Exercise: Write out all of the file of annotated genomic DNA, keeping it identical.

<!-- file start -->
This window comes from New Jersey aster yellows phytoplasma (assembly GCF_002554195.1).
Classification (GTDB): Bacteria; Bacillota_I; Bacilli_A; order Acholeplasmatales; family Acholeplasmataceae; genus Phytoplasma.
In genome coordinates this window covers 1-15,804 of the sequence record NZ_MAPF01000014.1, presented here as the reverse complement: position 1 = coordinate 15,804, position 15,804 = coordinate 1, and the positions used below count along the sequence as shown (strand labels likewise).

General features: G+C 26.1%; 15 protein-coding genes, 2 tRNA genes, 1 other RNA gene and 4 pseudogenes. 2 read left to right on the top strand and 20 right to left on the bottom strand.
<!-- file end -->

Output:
This window comes from New Jersey aster yellows phytoplasma (assembly GCF_002554195.1).
Classification (GTDB): Bacteria; Bacillota_I; Bacilli_A; order Acholeplasmatales; family Acholeplasmataceae; genus Phytoplasma.
In genome coordinates this window covers 1-15,804 of the sequence record NZ_MAPF01000014.1, presented here as the reverse complement: position 1 = coordinate 15,804, position 15,804 = coordinate 1, and the positions used below count along the sequence as shown (strand labels likewise).

General features: G+C 26.1%; 15 protein-coding genes, 2 tRNA genes, 1 other RNA gene and 4 pseudogenes. 2 read left to right on the top strand and 20 right to left on the bottom strand.